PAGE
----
Wanting to save, wanting to be saved
A year ago today, my cousin donated a kidney to her younger brother. When doctors determined that his kidneys were failing and he’d need a transplant, the entire family (brother, sister, mother, father) were tested, and the sister was found to be the best match.
Without giving it a second thought, she jumped at the opportunity. Keep in mind that, while the rest of the family lived rather close to one another (with an hour’s drive), she was about four hours and a few states away. She also had three kids living at home, and her husband had been out of work for quite some time. Life was difficult. Hectic. Stressful.
But blood is thicker than water. She instinctively signed up to take time off of work, transfer her parental responsibilities to others, and undergo invasive surgery to help save her brother.
This unselfish act of kindness saved his life. In a way, it also saved hers. Ever since “lefty” left her body, I think she’s been a happier person. She’s proud and accomplished (not that she wasn’t before), and is a strong advocate for becoming an organ donor. The above text appeared on her Facebook wall this evening.
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My wife, since before I ever met her, has been a chronic blood donor. She’s blessed with valuable Type-O blood, which is highly desirable as it is compatible with a wide range of potential recipients. Several times a year she signs up to donate blood, the only exceptions being those which make her ineligible: sickness or pregnancy. On one recent occasion, she donated specifically to a friend who would likely need a transfusion following cancer treatment, but for the most part, it’s been anonymous.
She does it simply because she can, with no expectations in return. She’s got the ability to help someone else, and doing so makes her feel good.
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I’ve always thought that, because I have Type 1 diabetes, that I would be ineligible to donate blood (more on this later). I’m pretty certain that more invasive donations, like giving up a kidney, would fall somewhere between inadvisable and illegal in the United States (would I really risk giving up a kidney, knowing that mine are more prone to failure to begin with?) So, when it comes to the “feel-good-by-giving-a-part-of-yourself” gratification, I guess there’s another thing, along with deep-fried Twinkies, that I’ll never experience.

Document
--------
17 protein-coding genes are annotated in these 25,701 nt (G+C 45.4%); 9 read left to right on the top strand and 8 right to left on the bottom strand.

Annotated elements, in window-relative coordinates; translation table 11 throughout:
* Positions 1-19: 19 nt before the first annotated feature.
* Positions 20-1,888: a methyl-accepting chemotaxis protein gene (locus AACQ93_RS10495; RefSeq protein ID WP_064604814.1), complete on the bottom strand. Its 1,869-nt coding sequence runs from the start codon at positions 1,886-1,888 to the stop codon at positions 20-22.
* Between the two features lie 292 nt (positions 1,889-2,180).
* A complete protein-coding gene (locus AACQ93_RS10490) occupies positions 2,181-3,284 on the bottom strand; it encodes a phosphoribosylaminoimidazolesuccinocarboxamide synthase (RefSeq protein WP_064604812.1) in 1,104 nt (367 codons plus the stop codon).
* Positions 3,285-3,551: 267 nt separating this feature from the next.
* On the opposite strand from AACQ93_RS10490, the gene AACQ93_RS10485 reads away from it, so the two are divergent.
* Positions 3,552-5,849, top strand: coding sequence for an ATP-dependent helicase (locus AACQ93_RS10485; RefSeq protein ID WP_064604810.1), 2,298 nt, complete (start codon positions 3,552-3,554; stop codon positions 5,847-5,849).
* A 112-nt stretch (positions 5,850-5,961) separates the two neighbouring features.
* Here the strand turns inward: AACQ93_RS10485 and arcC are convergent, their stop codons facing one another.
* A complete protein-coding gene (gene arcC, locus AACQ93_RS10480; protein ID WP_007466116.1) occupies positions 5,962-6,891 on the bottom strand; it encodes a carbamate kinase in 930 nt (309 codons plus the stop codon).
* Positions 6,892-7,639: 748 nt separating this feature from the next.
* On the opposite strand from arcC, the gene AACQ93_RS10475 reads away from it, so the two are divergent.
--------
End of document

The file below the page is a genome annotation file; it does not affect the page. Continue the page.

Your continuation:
During my senior year in high school, I was the student chairperson of our annual blood drive. Seniors who were of-age would, by default, tend to donate blood during that day – maybe it was peer-pressure; maybe it was a genuine desire to do good; or maybe it was the preference to be stuck with a needle and fed juice and cookies rather than sitting in class. Either way, it was something that seniors did, and I wanted to do it, too. But I couldn’t, so I did the next best thing – gave some impassioned “recruitment speeches” and oversaw logistics during the event. It got me out of classes for the whole day, not just during an assigned appointment period, but it still wasn’t as satisfying.
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People with diabetes are probably among the most sympathetic to those whose bodies need what others can provide. We sometimes hear about islet and stem-cell transplants as possible methods to get the body to produce and pump its own insulin without the need for a machine or a AAA battery. There are barely enough donors to satisfy research needs, so forget about satisfying actual human transplant needs – if that ever becomes a reality.
I know there are people out there with biological needs. I’m one of those people myself. But rather than just wait on the receiving-line, I’d love to be on the giving end as well. I can only imagine how empowering and fulfilling it must feel to be able to save a life. Lives need to be saved. I’m not a trained firefighter or doctor, so I can only do this by “ordinary-people” means.
Even if I didn’t have diabetes, it would take a lot for me to give up a necessary, though redundant, organ. But some donations are, by all accounts, “no big deal”: blood, bone marrow, that sort of stuff. Needles don’t scare me, I’ve been poked with enough needles that, if laid end-to-end, would reach from here to the moon and back ten times. (OK, that’s a lie. Big needles do scare me, a little). If, someday, I’m fortunate enough to be given the gift of a cure, I plan to give the gift of life by donating blood – just as soon as I’m medically cleared to do so.
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FOOTNOTE: While writing this article, I did some searching on Google and discovered that Type 1’s are permitted to donate blood if they are in good health, and if they haven’t taken beef-sourced insulin (some say ever, others say since 1980, yet others say only from British cattle). I’m not quite sure why, though. Are they looking at the viability of the blood or the health of the donor when making these rules? Would eating sugary snacks before donating be a reasonable precaution or would that make the blood itself no good? Whatever the reason, if I were deemed eligible, I’d worry too much about what donating blood would do to my sugar levels. However, I’m pretty sure that the beef-sourced insulin I took in the 80s was clean, considering I’ve shown no signs of Mad Cow Diseases since then.
I’d love to hear from any T1s who have donated, or attempted to donate, blood. Anyone? Bueller?